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What to expect during pregnancy

5 Weeks Pregnant – What To Expect?

week 5

By the time you are 5 weeks pregnant, you may be very aware about something going on. Your period hasn't come when you expected it to and you are at least a week overdue. You may even be starting to feel distinctly different to how you usually do but could be passing this off as your imagination. If you haven't already confirmed you are pregnant with a urine test, this is the week to do it. Remember, the best time to check is with your first pee in the morning, when your levels of pregnancy hormone (HCG) will be at their highest.

Many women don't have their first ante-natal appointment until the end of the first trimester. If you do go to your doctor now, they will be able to work out your baby's due date. The countdown has officially begun!

Although early pregnancy symptoms are fairly classic; e.g. nausea, wanting to pee a lot more frequently, many women just describe it as just a sensation of feeling strange, as if they are not quite "with it". Even your partner may have noticed you being a bit more sensitive and moody than you normally are. Although you don't look any different, you are officially in your 2nd month of pregnancy, with only 7 more to go!


Your physical changes this week

  • You may be feeling very similar to how you did last week with no changes at all. Don't worry. Every woman is different and will have her own unique experience of pregnancy.

  • You could be feeling nauseous; especially when you first wake up in the morning or when it's been a while since you've eaten. You may even get to the point of vomiting or feeling on the verge of it at various times through the day.

  • You may be feeling faint or lightheaded and need to sit down more. This may be worse if your blood sugar level is low and it has been some time since you have had a meal.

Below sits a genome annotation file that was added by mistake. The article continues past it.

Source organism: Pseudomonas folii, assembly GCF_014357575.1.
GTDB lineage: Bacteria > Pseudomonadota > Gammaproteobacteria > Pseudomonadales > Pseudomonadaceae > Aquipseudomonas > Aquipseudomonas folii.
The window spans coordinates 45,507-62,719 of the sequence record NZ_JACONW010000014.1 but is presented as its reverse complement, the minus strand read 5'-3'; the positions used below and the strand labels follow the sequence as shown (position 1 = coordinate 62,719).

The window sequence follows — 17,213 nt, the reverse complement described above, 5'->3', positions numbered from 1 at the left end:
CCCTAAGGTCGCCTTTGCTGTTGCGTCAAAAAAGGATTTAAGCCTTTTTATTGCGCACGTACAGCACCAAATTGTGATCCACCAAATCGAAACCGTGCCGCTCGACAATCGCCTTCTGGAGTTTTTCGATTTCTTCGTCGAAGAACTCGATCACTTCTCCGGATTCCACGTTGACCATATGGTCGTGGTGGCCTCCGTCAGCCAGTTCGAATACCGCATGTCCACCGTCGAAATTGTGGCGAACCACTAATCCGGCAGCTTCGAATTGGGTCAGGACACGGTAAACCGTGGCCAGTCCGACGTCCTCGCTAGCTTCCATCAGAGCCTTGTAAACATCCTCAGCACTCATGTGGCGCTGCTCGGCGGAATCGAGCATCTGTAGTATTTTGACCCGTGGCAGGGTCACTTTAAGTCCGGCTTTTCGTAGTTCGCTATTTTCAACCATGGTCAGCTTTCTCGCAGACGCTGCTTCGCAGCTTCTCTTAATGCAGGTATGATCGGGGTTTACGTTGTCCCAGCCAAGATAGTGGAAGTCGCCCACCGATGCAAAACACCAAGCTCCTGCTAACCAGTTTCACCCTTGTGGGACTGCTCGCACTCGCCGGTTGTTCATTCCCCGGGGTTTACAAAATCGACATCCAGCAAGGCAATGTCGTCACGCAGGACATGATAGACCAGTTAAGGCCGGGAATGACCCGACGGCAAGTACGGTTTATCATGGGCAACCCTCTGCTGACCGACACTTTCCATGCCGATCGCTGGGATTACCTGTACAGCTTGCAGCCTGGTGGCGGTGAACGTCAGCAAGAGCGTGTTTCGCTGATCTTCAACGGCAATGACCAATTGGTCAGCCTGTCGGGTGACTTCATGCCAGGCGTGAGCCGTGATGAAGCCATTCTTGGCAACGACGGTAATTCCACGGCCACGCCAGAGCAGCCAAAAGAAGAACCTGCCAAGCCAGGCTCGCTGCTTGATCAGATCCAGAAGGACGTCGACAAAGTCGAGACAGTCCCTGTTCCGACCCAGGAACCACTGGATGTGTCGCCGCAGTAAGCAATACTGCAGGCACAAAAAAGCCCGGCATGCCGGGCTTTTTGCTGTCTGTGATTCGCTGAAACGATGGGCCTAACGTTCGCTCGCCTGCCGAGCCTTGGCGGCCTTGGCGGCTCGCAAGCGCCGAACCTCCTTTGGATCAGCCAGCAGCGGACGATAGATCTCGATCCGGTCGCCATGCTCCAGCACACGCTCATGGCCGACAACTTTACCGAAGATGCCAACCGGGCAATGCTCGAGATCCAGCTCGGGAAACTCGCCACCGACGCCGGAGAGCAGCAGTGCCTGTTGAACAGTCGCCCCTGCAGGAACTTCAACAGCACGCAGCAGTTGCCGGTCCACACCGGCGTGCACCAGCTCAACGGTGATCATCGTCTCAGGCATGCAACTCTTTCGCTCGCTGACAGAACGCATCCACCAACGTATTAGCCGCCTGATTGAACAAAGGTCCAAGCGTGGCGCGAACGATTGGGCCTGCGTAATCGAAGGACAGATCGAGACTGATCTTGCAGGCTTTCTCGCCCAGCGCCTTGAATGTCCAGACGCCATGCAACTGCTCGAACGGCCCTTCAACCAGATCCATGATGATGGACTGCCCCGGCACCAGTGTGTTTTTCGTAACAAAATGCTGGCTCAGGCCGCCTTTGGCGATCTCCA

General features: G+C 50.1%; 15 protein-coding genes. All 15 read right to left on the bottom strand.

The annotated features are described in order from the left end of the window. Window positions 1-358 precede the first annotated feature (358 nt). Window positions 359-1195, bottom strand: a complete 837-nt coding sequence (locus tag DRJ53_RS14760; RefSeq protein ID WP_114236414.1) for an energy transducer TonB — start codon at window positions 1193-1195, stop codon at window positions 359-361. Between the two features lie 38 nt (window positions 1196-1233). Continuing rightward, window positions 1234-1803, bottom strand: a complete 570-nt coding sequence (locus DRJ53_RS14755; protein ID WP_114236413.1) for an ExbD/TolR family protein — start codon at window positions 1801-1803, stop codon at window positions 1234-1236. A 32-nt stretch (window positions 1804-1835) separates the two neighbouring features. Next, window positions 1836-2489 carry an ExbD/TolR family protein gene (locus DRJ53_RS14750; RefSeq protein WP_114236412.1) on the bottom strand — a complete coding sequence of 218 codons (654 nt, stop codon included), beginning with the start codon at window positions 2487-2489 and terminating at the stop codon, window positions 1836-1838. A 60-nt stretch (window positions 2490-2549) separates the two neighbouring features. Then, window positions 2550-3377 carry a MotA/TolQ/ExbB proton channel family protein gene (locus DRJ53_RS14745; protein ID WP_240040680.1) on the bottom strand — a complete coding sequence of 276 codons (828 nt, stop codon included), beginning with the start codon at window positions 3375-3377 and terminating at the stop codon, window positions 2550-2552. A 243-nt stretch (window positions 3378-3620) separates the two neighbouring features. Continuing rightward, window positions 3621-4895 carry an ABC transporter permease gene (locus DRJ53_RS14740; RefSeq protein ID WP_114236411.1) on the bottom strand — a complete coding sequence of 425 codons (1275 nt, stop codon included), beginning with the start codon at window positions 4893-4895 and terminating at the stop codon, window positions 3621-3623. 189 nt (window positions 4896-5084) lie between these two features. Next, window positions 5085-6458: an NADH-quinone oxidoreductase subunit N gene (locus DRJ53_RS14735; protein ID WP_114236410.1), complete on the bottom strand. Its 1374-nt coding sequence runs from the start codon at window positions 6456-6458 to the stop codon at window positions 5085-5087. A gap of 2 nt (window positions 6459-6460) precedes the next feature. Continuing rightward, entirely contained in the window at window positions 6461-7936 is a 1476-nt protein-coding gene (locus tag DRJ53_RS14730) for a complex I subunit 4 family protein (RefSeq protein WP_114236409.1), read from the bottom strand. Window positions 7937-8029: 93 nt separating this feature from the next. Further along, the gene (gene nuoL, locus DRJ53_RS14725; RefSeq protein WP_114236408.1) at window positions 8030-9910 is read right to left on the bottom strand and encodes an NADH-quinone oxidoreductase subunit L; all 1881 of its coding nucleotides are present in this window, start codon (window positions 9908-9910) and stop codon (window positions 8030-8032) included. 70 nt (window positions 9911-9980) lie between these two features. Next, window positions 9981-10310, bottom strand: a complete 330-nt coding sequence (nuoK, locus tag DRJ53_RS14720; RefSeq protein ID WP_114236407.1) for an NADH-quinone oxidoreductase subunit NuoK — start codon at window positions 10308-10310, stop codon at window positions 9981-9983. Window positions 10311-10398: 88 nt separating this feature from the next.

• Your sense of smell may be very sensitive and odours you're not even usually aware of, have a powerful effect on your nostrils. Perfumes, food, car fumes, someone else's body odour can really be enough to make you feel physically ill.

  • You may feel a heavy, full sensation in your uterus, similar to the week when your period is due. This is because of the pelvic engorgement and increased blood supply to your uterus.

  • The placenta and amniotic sac are still forming when you are 5 weeks pregnant. They will help to protect the baby, feed and nourish it as well as provide all the essential factors which help support it to term. This is all going on in your uterus and will account for the sensation of fullness you could be feeling.

  • Your breasts may feel more heavy and sensitive than usual. You might not be able to lie on your tummy like you usually do to go to sleep because your breasts are quite tender.


Your emotional changes this week

  • You may be feeling a bit teary and prone to emotional meltdowns this week. You could be feeling a whole range of emotions, many of them at the same time. Excitement, joy, worry, guilt. This is a big week emotionally, especially if you have been planning to conceive and you find out you are.

  • Conversely, you may not be feeling all that joyful at all. Not every woman is delighted to find out she is pregnant and this may be a week of disappointment for you. It can be very confronting for lot of women to have a pregnancy confirmed and it can take a while to come to terms with a positive result.